I can’t believe that it’s almost over, my Vietnam trip is really coming to an end.
I’m obviously not in Vietnam anymore. I left almost three months ago, but working on my blog posts, editing videos and pictures, made me feel like a little part of me was still left in sunny Southeast Asia.
But this is it, my last post from Vietnam, the journey is coming to an end.
After three weeks of traveling, visiting 7 different cities, rarely staying in one place for more than two nights, countless buses, few taxis, many beautiful sunsets above the rice fields and palm trees, we took our final flight from Da Nang to Ho Chi Minh City, back to where we started.
The flight was easy, only one hour, saying goodbye to Da Nang was harder. This place really felt special to me, it was simply so beautiful, so peaceful and relaxing. The beautiful white sand beaches, blue ocean, green hills and endless rows of palm trees. Even though Da Nang is quite a bit city, it didn’t feel as busy or hectic as some other cities in Vietnam. It’s just one of these places that you don’t forget. I made it my mission, to come back one day.
We arrived in Ho Chi Minh late in the afternoon, just in time for the rush hour. It took us almost 2 hours to get from the airport to our hotel. The traffic in this city is definitely something I haven’t experienced anywhere before. Even India and China are nothing compering to Vietnam! The amount of motorbikes and the fact that the street lights literally don’t mean a thing, can be a wild and dangerous combination.
We checked in at our hotel, in the backpackers’ district, located around the Phạm Ngũ Lão street, which is probably one of the crazies places I ever seen. Full of people from all around the world, hostels, tourist offices, shops, bars, drunk tourist, motorbikes and wires hanging from literally every building and street lamp. You can rarely use the sidewalk, because it’s usually occupied by chairs and tables, or street food sellers. It’s noisy and busy by day and it becomes even more noisy and more busy by night. It feels like every singles budding squeezed on the street, lives it own life. This is the area where most young people staying in Ho Chi Minh live, and it’s really not that big, so after a while you start to recognise familiar faces on the streets, which is kind of fun.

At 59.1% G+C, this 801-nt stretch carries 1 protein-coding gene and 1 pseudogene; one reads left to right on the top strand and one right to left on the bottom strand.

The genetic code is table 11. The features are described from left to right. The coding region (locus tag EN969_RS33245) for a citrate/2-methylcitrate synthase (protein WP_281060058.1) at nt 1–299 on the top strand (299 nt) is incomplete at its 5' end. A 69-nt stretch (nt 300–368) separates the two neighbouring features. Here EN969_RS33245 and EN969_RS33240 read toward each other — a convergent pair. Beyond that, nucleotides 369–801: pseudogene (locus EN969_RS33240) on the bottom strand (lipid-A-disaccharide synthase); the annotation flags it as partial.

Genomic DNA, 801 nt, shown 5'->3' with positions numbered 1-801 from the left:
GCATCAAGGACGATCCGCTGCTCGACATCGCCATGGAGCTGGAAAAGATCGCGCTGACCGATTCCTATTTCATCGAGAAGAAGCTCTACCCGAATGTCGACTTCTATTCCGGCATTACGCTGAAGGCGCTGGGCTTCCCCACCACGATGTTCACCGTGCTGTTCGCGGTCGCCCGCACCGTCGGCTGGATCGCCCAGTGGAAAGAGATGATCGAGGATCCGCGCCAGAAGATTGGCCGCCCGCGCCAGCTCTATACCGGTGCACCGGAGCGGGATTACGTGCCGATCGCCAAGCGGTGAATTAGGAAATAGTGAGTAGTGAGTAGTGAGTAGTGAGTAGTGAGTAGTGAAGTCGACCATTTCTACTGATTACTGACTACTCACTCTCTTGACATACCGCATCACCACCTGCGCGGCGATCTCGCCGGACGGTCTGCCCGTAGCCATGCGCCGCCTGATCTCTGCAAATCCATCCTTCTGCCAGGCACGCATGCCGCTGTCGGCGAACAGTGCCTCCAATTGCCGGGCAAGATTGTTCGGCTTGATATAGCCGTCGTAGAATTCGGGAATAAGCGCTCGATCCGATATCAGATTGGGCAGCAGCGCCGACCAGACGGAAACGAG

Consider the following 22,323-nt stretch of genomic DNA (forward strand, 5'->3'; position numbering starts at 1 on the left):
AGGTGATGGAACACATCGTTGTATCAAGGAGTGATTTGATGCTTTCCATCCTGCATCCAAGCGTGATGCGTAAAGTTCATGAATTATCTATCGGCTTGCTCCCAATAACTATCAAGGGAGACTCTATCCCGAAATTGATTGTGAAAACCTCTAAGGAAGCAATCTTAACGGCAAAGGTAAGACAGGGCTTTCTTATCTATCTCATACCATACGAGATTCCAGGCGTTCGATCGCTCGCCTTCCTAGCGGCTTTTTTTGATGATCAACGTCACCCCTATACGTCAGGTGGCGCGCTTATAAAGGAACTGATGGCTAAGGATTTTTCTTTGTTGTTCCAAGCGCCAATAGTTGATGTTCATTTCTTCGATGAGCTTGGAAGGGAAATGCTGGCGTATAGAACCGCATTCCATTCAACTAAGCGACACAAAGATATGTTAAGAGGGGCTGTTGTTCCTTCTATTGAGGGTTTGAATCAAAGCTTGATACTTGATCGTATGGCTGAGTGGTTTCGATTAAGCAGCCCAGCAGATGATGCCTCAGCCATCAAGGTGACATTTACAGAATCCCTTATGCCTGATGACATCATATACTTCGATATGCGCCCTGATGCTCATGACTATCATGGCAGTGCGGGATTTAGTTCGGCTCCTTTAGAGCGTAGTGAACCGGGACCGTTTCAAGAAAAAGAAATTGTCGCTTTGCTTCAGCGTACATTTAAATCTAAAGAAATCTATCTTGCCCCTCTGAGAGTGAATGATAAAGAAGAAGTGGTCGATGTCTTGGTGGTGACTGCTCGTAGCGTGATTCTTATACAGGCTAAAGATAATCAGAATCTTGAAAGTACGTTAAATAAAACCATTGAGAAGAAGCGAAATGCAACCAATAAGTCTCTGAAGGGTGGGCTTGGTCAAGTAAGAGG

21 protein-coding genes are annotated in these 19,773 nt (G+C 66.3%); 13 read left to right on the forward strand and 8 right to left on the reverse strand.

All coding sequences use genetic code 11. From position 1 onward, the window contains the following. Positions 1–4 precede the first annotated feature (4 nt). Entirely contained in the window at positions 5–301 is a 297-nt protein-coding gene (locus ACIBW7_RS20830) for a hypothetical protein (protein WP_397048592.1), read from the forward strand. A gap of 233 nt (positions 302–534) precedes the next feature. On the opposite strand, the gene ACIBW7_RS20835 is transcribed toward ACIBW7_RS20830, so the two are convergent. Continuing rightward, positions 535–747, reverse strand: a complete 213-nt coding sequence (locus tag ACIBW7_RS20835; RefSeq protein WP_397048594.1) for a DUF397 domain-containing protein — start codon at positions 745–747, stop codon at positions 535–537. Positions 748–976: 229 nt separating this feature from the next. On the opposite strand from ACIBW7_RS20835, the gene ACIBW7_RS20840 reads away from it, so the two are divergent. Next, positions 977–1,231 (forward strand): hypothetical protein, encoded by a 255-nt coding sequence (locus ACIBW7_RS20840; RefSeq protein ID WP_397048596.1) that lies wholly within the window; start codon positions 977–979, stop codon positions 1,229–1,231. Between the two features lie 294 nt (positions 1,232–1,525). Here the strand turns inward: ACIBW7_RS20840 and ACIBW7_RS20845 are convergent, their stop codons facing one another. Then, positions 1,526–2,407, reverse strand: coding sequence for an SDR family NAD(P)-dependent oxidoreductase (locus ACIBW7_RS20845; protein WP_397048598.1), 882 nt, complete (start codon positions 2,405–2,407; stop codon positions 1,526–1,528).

We spent the last couple of days saying good-bye to Vietnam, or more see you later, I hope. We would start every day with a not very impressive hotel breakfast, which offered exactly 5 pancakes for the whole hotel, so basically if you came later than 7.30 pancakes were gone, and it was simply not possible to make more, as we’ve been told. Than we would follow up with strong and sweet Vietnamese iced coffee (instead of regular milk in Vietnam they use condensed milk, which gives coffee the sweet flavour). Coffee in Vietnam is simply delicious, and so refreshing, it’s definitely a must try.
We walked around the streets exploring the city, we went to Ban Than market about 100 times (to our excuse, it was literally 5 minutes walk from our hotel). We got plenty of coconuts, buddha necklaces and other unnecessary stuff. I would buy jack fruit almost every day and eat it all by myself (my friends didn’t really share my new found love for jack fruit). We would end days with noodles and spring rolls, followed up by doughnuts in this trendy doughnut place (as we assumed, because it was always full of trendy looking teenagers, couples and us).
It’s funny how fast time flies by. It seems like yesterday, I was snacking on spring rolls, laughing with good friends, taking countless pictures of everything that surrounded me and wondering through busy streets of Ho Chi Minh. It’s been a while, but it’s still all very fresh in my mind. That’s the real beauty of traveling, time goes by, but the memories stay forever.
All I have to say is, travel to Vietnam people! It’s truly an incredible, super interesting and beautiful country! I’m so happy that I got a chance to see it with my own eyes.